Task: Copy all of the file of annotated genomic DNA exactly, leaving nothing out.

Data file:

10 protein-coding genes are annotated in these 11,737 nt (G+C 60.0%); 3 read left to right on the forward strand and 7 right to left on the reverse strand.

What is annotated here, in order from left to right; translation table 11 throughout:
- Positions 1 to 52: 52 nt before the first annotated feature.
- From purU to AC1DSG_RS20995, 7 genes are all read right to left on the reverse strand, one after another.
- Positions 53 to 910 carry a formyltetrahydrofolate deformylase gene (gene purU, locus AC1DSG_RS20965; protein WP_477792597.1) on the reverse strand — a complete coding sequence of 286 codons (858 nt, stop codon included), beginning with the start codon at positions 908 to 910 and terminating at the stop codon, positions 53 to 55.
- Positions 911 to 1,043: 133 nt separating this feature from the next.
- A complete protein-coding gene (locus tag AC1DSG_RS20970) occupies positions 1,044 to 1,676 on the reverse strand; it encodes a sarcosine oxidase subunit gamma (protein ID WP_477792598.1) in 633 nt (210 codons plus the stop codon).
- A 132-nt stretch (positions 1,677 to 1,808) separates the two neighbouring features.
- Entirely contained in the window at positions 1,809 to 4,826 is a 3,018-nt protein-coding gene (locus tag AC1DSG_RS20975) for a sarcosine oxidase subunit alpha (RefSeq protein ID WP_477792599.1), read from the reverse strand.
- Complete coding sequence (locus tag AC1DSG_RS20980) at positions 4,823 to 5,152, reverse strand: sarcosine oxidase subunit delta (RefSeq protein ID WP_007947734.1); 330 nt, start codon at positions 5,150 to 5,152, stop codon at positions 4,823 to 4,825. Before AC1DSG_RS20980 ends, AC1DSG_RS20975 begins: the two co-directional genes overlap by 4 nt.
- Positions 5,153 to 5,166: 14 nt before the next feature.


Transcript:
10 protein-coding genes are annotated in these 11,737 nt (G+C 60.0%); 3 read left to right on the forward strand and 7 right to left on the reverse strand.

What is annotated here, in order from left to right; translation table 11 throughout:
- Positions 1 to 52: 52 nt before the first annotated feature.
- From purU to AC1DSG_RS20995, 7 genes are all read right to left on the reverse strand, one after another.
- Positions 53 to 910 carry a formyltetrahydrofolate deformylase gene (gene purU, locus AC1DSG_RS20965; protein WP_477792597.1) on the reverse strand — a complete coding sequence of 286 codons (858 nt, stop codon included), beginning with the start codon at positions 908 to 910 and terminating at the stop codon, positions 53 to 55.
- Positions 911 to 1,043: 133 nt separating this feature from the next.
- A complete protein-coding gene (locus tag AC1DSG_RS20970) occupies positions 1,044 to 1,676 on the reverse strand; it encodes a sarcosine oxidase subunit gamma (protein ID WP_477792598.1) in 633 nt (210 codons plus the stop codon).
- A 132-nt stretch (positions 1,677 to 1,808) separates the two neighbouring features.
- Entirely contained in the window at positions 1,809 to 4,826 is a 3,018-nt protein-coding gene (locus tag AC1DSG_RS20975) for a sarcosine oxidase subunit alpha (RefSeq protein ID WP_477792599.1), read from the reverse strand.
- Complete coding sequence (locus tag AC1DSG_RS20980) at positions 4,823 to 5,152, reverse strand: sarcosine oxidase subunit delta (RefSeq protein ID WP_007947734.1); 330 nt, start codon at positions 5,150 to 5,152, stop codon at positions 4,823 to 4,825. Before AC1DSG_RS20980 ends, AC1DSG_RS20975 begins: the two co-directional genes overlap by 4 nt.
- Positions 5,153 to 5,166: 14 nt before the next feature.